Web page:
The launch of Richard Linklater’s film Me and Orson Welles is a reminder of how enigmatic the career of Orson Welles remains, a quarter of a century after his death. He had the world at his feet as a young man, after the success de scandale of The War of the Worlds, and the success d’estime of Citizen Kane, which routinely tops critics’ polls of the greatest film ever made.
But he died poor after over-eating at the relatively young age of 70, having made only a handful of films since Kane, always struggling with financing. (One remains unreleased even now because of contractual issues to do with its funding).
So why couldn’t he just bite his tongue and charm the money people rather than feeling the need to insult them? In a characteristically sharp article in The Guardian, about a month ago, David Thomson reminds us that Welles liked to tell, against himself, the story of the scorpion and the frog:
Of how the scorpion begged a lift across a stream; how the frog did not trust the scorpion; of how the scorpion said, but if I sting you, froggie, you will die, and I will drown. And so they set out and the frog had gone halfway when he felt the pain of the stinger. Why? he cries out, why did you do it? Now we will all die. I know, says the scorpion, but it is my character.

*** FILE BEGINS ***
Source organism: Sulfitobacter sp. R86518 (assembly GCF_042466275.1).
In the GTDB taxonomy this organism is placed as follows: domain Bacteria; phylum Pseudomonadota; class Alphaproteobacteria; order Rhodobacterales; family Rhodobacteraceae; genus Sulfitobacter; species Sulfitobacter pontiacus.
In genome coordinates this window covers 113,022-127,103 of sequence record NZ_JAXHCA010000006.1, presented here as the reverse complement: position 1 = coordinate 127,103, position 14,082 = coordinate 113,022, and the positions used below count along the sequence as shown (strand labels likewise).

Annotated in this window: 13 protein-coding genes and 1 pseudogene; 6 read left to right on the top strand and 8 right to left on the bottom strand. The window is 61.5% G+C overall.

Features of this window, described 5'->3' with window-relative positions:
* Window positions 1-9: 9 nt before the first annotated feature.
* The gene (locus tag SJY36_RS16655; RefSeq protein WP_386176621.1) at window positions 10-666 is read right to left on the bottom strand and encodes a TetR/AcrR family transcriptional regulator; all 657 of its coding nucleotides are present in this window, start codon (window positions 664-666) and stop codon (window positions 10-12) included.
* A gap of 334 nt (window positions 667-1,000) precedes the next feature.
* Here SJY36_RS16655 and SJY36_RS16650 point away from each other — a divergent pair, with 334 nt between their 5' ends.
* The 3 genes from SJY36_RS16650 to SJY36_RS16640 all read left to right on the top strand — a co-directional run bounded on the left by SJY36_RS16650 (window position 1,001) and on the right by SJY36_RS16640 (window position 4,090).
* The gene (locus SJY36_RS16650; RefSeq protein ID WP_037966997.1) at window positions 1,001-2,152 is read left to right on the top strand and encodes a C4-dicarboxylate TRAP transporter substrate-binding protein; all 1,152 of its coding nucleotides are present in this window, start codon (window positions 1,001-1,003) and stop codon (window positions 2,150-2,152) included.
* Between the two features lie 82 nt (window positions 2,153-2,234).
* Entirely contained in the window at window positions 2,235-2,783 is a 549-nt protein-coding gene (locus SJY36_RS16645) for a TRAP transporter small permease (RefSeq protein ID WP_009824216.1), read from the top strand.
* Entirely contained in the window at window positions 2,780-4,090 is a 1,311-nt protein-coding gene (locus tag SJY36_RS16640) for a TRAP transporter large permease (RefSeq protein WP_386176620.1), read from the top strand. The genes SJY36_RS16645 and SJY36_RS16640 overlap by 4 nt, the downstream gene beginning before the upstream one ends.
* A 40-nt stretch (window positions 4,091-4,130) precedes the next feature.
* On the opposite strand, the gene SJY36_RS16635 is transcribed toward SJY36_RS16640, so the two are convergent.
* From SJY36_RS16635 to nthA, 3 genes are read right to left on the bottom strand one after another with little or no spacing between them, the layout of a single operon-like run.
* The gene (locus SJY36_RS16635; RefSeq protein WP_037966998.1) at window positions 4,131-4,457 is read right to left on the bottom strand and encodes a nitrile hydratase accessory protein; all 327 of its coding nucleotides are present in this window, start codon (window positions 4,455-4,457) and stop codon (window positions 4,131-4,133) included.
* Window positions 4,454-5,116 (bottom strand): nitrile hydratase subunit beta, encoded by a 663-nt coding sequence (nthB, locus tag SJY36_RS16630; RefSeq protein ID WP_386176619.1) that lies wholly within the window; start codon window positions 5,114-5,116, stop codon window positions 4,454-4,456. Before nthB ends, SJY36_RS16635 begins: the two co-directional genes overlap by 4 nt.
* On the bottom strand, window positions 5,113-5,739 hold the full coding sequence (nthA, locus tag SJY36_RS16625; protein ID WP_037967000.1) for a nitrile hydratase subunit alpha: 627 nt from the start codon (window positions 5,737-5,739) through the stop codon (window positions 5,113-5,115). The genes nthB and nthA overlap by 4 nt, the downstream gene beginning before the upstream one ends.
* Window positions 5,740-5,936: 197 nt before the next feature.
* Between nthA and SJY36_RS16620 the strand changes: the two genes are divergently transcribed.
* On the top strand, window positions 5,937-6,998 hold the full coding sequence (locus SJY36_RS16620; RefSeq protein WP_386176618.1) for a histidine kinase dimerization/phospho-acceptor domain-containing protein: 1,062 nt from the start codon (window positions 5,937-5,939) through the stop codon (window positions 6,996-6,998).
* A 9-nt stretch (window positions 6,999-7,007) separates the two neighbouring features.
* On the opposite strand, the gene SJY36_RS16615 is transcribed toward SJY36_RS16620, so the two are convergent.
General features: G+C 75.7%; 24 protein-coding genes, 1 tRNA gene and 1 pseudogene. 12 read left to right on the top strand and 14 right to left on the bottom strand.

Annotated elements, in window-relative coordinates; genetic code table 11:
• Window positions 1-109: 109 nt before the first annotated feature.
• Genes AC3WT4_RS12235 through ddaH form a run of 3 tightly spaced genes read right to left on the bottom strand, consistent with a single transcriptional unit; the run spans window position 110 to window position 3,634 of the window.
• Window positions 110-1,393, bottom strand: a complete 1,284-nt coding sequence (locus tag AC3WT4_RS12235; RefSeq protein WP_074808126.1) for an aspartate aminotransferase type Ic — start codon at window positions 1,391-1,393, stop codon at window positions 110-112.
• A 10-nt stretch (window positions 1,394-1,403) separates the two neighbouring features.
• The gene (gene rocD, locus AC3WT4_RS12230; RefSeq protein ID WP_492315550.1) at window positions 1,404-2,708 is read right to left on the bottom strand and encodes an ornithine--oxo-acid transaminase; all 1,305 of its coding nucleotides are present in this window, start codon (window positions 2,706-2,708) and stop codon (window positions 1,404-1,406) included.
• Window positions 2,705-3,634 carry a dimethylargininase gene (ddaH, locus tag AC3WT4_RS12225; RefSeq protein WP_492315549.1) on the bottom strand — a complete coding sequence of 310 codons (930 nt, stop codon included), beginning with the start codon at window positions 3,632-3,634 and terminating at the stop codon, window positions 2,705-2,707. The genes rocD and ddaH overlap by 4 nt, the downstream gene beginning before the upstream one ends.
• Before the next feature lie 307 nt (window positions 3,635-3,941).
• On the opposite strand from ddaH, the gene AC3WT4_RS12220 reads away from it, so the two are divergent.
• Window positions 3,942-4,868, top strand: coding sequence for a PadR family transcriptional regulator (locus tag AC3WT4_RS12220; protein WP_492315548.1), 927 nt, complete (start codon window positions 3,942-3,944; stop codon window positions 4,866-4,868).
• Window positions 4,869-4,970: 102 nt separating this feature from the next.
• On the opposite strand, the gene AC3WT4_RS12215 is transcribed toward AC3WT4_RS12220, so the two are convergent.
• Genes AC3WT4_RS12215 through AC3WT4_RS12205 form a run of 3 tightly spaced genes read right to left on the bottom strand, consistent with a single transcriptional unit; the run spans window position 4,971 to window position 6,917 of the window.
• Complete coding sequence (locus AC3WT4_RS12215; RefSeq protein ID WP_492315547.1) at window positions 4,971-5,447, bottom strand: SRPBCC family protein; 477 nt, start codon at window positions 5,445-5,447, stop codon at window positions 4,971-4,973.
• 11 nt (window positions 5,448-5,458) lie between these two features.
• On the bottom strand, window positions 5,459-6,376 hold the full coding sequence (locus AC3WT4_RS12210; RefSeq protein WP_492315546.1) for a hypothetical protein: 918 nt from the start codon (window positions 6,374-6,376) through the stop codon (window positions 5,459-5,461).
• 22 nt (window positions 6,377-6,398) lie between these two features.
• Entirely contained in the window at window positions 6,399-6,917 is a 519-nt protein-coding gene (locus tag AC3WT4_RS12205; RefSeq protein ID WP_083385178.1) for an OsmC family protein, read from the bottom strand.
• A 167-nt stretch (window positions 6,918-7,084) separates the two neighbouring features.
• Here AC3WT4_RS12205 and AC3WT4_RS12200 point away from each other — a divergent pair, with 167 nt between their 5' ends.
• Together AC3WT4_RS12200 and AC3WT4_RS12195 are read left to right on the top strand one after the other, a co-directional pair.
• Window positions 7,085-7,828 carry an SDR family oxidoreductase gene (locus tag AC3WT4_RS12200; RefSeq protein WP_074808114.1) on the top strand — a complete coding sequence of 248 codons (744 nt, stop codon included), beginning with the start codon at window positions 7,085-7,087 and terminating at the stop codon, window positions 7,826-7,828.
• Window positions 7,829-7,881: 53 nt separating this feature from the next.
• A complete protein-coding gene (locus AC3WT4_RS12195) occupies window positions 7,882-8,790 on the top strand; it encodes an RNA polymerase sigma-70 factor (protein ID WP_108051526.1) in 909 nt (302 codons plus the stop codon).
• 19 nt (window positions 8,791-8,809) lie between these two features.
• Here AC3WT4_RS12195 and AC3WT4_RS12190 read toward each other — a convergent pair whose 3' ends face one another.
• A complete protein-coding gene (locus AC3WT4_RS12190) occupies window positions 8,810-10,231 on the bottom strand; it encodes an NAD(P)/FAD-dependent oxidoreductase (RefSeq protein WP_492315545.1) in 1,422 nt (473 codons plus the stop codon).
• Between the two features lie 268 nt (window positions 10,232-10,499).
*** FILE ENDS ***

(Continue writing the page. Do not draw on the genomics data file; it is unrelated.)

But Thomson also points out that dying rich isn’t necessarily a good quality in a film-maker. George Lucas, who only ever had one good idea (OK, perhaps one and a half), is currently worth $3 billion.
[Welles] may have died broke – his abiding condition – but he did not do it for the money. He did it for the sake of the medium and his artistic soul. That is a dangerous way to go, but it’s a big reason why the young honour him. Hollywood has always fancied it could undermine and destroy the great talents that came its way by giving them money. … Orson died alone in 1985 and you can read the reports as signs of sadness. On the contrary, I suspect he was exhilarated at the end. Real sadness is being worth $5bn and not knowing what to do with it.